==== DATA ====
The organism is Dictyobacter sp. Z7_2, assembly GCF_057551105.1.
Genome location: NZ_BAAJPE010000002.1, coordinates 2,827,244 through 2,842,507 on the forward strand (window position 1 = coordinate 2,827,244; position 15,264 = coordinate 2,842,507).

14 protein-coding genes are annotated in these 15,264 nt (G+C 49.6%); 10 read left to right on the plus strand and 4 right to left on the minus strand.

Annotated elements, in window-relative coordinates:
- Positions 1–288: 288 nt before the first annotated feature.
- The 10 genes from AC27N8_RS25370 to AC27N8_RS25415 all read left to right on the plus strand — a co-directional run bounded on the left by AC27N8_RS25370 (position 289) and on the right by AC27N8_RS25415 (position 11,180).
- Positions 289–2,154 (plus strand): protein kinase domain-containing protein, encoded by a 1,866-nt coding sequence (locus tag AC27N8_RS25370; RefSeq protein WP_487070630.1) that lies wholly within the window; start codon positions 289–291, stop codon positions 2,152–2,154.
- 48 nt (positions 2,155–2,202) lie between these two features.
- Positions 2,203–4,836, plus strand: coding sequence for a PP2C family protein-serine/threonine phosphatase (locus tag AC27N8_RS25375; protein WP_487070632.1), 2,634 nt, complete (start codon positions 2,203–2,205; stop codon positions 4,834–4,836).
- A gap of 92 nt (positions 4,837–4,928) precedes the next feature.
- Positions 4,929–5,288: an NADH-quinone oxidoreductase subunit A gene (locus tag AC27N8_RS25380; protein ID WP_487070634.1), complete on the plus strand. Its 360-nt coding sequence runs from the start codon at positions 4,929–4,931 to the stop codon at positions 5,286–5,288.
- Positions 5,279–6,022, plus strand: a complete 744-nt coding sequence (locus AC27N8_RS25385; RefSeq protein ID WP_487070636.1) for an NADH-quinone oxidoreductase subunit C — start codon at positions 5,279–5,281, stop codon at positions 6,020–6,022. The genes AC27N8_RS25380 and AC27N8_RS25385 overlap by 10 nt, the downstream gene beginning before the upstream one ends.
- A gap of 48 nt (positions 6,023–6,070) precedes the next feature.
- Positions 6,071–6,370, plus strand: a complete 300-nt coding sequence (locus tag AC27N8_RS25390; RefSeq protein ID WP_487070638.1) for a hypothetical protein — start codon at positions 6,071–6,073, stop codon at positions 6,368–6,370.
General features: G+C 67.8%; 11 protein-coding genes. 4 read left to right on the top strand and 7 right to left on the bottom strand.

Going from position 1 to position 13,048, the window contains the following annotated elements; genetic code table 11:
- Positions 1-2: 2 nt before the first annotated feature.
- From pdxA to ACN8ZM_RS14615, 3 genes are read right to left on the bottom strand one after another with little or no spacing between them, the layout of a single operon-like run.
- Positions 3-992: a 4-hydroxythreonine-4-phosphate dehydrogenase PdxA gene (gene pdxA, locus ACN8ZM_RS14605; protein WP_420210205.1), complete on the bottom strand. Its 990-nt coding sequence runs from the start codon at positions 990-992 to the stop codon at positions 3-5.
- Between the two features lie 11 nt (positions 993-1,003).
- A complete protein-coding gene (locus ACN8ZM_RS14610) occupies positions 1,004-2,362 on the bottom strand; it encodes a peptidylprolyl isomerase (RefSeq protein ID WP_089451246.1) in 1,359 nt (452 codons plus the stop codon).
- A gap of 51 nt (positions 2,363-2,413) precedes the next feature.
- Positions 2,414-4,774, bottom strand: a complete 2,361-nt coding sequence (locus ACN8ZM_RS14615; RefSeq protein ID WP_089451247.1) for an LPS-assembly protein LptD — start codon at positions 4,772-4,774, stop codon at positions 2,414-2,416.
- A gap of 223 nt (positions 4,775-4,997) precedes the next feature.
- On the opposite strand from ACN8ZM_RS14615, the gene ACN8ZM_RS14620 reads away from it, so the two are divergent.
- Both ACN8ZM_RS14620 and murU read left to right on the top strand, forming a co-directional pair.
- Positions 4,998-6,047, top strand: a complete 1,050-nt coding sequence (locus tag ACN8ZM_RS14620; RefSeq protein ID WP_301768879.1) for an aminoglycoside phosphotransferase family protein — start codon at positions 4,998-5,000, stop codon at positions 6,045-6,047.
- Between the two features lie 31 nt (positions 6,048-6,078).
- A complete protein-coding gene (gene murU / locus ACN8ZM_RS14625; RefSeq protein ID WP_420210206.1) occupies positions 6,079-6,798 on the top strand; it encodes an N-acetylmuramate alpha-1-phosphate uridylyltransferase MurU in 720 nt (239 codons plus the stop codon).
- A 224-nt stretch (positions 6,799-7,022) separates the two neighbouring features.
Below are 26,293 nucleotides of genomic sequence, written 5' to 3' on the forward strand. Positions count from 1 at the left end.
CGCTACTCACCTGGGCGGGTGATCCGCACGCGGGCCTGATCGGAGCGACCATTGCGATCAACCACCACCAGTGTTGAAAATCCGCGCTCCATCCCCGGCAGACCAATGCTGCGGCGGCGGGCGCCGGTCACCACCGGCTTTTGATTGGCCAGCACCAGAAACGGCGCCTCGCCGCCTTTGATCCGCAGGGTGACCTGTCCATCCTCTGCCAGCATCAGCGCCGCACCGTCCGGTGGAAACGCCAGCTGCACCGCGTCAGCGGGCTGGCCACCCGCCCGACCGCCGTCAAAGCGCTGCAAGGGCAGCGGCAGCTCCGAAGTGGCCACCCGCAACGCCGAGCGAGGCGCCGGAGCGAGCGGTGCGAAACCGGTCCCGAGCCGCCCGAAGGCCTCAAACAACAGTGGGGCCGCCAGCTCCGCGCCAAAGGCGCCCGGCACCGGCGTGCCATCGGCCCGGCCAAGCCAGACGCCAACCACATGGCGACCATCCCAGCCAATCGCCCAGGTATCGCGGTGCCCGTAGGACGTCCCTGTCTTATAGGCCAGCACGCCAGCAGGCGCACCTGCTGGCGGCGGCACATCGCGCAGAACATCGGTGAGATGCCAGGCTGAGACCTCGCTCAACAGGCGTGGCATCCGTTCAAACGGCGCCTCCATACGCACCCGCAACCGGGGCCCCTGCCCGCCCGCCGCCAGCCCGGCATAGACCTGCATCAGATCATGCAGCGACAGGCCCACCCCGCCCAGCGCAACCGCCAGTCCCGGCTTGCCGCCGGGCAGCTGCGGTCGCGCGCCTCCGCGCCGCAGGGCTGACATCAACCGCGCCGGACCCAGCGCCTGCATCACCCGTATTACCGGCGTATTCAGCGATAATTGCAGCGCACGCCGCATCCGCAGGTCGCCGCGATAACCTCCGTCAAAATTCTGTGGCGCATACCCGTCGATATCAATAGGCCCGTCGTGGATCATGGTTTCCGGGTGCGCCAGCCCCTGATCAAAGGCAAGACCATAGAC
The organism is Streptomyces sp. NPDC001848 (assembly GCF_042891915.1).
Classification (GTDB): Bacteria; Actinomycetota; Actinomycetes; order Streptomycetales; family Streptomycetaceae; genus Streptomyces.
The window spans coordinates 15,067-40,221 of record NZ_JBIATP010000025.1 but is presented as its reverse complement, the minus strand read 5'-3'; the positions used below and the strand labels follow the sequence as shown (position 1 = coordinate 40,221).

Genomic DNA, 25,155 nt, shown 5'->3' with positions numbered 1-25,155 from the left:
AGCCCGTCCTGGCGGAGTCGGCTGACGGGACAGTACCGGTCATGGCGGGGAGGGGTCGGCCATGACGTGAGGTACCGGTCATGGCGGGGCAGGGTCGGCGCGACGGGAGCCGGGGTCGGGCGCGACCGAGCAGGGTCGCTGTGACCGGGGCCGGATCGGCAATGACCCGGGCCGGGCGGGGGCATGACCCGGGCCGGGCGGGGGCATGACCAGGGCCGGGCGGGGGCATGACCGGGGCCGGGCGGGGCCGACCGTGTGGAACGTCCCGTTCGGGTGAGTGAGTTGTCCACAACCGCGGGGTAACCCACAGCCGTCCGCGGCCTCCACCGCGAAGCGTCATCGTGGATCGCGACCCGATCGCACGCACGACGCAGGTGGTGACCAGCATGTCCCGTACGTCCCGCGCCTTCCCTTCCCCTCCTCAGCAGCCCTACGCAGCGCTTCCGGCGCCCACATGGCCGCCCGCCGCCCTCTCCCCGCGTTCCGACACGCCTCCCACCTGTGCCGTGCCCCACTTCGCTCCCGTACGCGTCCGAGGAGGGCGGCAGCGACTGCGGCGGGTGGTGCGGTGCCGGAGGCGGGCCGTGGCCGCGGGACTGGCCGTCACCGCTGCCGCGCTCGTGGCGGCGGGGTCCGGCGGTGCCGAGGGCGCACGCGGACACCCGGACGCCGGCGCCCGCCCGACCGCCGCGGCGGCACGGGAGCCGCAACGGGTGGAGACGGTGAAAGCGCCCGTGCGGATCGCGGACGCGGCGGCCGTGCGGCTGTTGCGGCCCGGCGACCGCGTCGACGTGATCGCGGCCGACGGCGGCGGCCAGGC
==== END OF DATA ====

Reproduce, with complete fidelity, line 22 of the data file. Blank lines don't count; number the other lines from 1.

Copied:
- A gap of 51 nt (positions 2,363-2,413) precedes the next feature.